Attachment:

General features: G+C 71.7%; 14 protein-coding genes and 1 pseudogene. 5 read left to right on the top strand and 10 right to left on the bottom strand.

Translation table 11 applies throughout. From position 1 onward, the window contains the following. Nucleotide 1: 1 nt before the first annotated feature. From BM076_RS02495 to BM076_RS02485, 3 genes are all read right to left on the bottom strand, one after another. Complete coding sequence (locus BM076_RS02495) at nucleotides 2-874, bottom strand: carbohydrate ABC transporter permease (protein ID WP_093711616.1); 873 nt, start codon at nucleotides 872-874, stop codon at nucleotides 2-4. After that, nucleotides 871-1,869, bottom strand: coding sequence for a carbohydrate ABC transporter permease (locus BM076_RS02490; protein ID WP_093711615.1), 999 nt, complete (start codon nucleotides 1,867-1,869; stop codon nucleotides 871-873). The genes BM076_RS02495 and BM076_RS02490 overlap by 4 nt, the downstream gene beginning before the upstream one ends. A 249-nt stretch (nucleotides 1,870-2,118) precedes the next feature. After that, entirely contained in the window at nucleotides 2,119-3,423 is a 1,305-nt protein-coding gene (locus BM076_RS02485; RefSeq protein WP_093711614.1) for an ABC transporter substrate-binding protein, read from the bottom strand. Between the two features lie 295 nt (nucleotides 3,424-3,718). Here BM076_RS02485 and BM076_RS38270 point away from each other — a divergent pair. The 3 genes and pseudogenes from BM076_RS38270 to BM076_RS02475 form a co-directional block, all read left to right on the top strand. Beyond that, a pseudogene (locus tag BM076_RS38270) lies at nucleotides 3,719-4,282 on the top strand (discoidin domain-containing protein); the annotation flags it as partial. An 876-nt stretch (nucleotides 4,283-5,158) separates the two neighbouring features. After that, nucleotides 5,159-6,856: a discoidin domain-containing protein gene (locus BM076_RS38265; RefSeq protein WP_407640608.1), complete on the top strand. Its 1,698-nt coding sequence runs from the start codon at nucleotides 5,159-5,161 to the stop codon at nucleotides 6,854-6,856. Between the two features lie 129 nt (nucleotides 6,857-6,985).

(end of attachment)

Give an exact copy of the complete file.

General features: G+C 71.7%; 14 protein-coding genes and 1 pseudogene. 5 read left to right on the top strand and 10 right to left on the bottom strand.

Translation table 11 applies throughout. From position 1 onward, the window contains the following. Nucleotide 1: 1 nt before the first annotated feature. From BM076_RS02495 to BM076_RS02485, 3 genes are all read right to left on the bottom strand, one after another. Complete coding sequence (locus BM076_RS02495) at nucleotides 2-874, bottom strand: carbohydrate ABC transporter permease (protein ID WP_093711616.1); 873 nt, start codon at nucleotides 872-874, stop codon at nucleotides 2-4. After that, nucleotides 871-1,869, bottom strand: coding sequence for a carbohydrate ABC transporter permease (locus BM076_RS02490; protein ID WP_093711615.1), 999 nt, complete (start codon nucleotides 1,867-1,869; stop codon nucleotides 871-873). The genes BM076_RS02495 and BM076_RS02490 overlap by 4 nt, the downstream gene beginning before the upstream one ends. A 249-nt stretch (nucleotides 1,870-2,118) precedes the next feature. After that, entirely contained in the window at nucleotides 2,119-3,423 is a 1,305-nt protein-coding gene (locus BM076_RS02485; RefSeq protein WP_093711614.1) for an ABC transporter substrate-binding protein, read from the bottom strand. Between the two features lie 295 nt (nucleotides 3,424-3,718). Here BM076_RS02485 and BM076_RS38270 point away from each other — a divergent pair. The 3 genes and pseudogenes from BM076_RS38270 to BM076_RS02475 form a co-directional block, all read left to right on the top strand. Beyond that, a pseudogene (locus tag BM076_RS38270) lies at nucleotides 3,719-4,282 on the top strand (discoidin domain-containing protein); the annotation flags it as partial. An 876-nt stretch (nucleotides 4,283-5,158) separates the two neighbouring features. After that, nucleotides 5,159-6,856: a discoidin domain-containing protein gene (locus BM076_RS38265; RefSeq protein WP_407640608.1), complete on the top strand. Its 1,698-nt coding sequence runs from the start codon at nucleotides 5,159-5,161 to the stop codon at nucleotides 6,854-6,856. Between the two features lie 129 nt (nucleotides 6,857-6,985).